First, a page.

What do Hobby Lobby and Hosanna-Tabor have in common?

What do Hobby Lobby and Hosanna-Tabor have in common? 
The media won’t tell you.  Not even Conservative Talk Radio.  Or Fox News.  Or Matt Walsh.  Or the Political Commentators you call “friends” on Facebook.  So allow me. 

In 2012, the Supreme Court ruled 9-0 in the Hosanna-Tabor case that the Executive Branch of the Federal Government does not get to decide which organizations get to receive First Amendment “freedom of religion” protections and which do not. (The official court decision can be found here: http://www.supremecourt.gov/opinions/11pdf/10-553.pdf )

In this case, Hosanna-Tabor Evangelical Lutheran Church and School convinced all nine Supreme Court Justices that they had the freedom to determine which of their employees was a “minister of religion” (a designation given to “called” workers who have certain credentials, as opposed to “contracted” workers).  “Ministers of Religion” are entitled and burdened by taxes differently than your “typical” W2 employees (for example: they are obligated to pay both halves of their SSI and Medicare, but they can petition the IRS for an exemption; they can claim a housing allowance (under certain circumstances)).  And churches (and the schools attached to them) determine which employees are or are not “ministers of religion.”  

Until Hosanna-Tabor.  The short version is that the Executive Branch of the Federal Government told Hosanna-Tabor Evangelical Lutheran Church and School that their “ministers of religion” were not “ministers of religion” because they did not do enough “religion” in their jobs.  For example, teachers of history and English can be rostered “ministers of religion.”  The school argued that the Executive Branch of the Federal Government did not have the authority to tell the church how it should classify its employees under the protections granted to it under the First Amendment “Free Exercise” clause of the Constitution.  That the Supreme Court agreed with the Church-School 9-0 says something about the strength of their argument and the overreach of the Executive Branch of the Federal Government into the affairs of the establishment of religion. 

Fast Forward to Hobby Lobby. 

Repeat after me:  “Hobby Lobby isn’t about health care.”  Did you say it?  No?  OK.  But the offer’s on the table. 

Hobby Lobby is a “closely held corporation,” meaning that while it is technically a public company, its stock is not regularly publicly traded.  Ask a Wall-Street type what exactly this means.  The point is, they fall into a narrow category of business. Which may be helpful in coming to an understanding of the SCOTUS ruling in their favor.  Or not.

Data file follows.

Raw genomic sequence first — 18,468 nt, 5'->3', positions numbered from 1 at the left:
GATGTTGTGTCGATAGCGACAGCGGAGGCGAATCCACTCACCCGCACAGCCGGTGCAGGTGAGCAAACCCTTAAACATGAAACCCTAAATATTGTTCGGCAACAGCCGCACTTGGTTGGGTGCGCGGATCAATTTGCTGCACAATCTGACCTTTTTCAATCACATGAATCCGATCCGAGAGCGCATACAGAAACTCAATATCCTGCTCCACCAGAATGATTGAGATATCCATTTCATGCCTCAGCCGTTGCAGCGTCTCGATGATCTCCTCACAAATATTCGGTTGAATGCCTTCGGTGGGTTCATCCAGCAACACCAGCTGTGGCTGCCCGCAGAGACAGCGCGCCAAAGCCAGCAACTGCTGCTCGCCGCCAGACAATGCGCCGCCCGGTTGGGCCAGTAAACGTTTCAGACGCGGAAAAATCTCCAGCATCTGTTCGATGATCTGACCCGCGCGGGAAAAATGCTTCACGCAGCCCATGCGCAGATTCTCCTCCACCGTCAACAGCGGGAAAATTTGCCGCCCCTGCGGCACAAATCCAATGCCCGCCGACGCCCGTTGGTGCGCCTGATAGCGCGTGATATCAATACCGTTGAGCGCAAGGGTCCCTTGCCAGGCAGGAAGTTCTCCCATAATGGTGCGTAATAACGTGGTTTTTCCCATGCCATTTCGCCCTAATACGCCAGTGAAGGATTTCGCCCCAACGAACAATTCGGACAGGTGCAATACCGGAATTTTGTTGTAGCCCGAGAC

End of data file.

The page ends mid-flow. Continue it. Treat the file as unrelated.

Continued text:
Hobby Lobby was required by the Affordable Care Act (“Obamacare”) to provide health care insurance for its employees that would cover any number of “birth control” options.  One of those options was the “morning after pill.”  Hobby Lobby did not object to being forced to provide pre-conception birth control; it said that it had a religious objection to being forced to provide “services” (abortifacients) and that, as a closely held company, it had a right to protection from the Affordable Care Act under the Free Exercise clause of the First Amendment. 

The Executive Branch of the Federal Government, more or less, argued that closely held companies cannot appeal to the Free Exercise Clause of the First Amendment as a way to get around providing certain elements of “health care” as required by the ACA. 

This was the Executive Branch’s mistake.  The court had already ruled (in Hosanna-Tabor) that the Executive Branch was not the sole arbiter in deciding what is or is not a religion.  It should have anticipated that the court would rule the same in the Hobby Lobby Case as it did in Hosanna-Tabor. 

Therefore, a word of caution is in order for those who view the Hobby Lobby case as a “women’s rights” or “Obamacare” victory or loss (depending on your politics).  The careful wording of their decision should put to rest any claim that the SCOTUS is out to submarine or disrupt the ongoing implementation of the ACA. Rather, the Supreme Court once again prevented the Executive Branch of the Federal Government from asserting its claim that it is the supreme judge in deciding which entities “deserve” to be protected by the First Amendment’s Free Exercise clause.  And while it may sound silly to some that a corporation has a religion it can freely exercise, the reverse would be not a slow erosion but a landslide of Constitutional protections from government involvement in the lives and affairs of the electorate.  For if the Executive Branch can declare certain entities to be outside the protections of the First Amendment and others inside its protection, then the rights of the First Amendment necessarily become privileges; no longer are they rights given by the Creator to man, but privileges given by the hand of Government to recipients it deems worthy.

--Duncan McLellan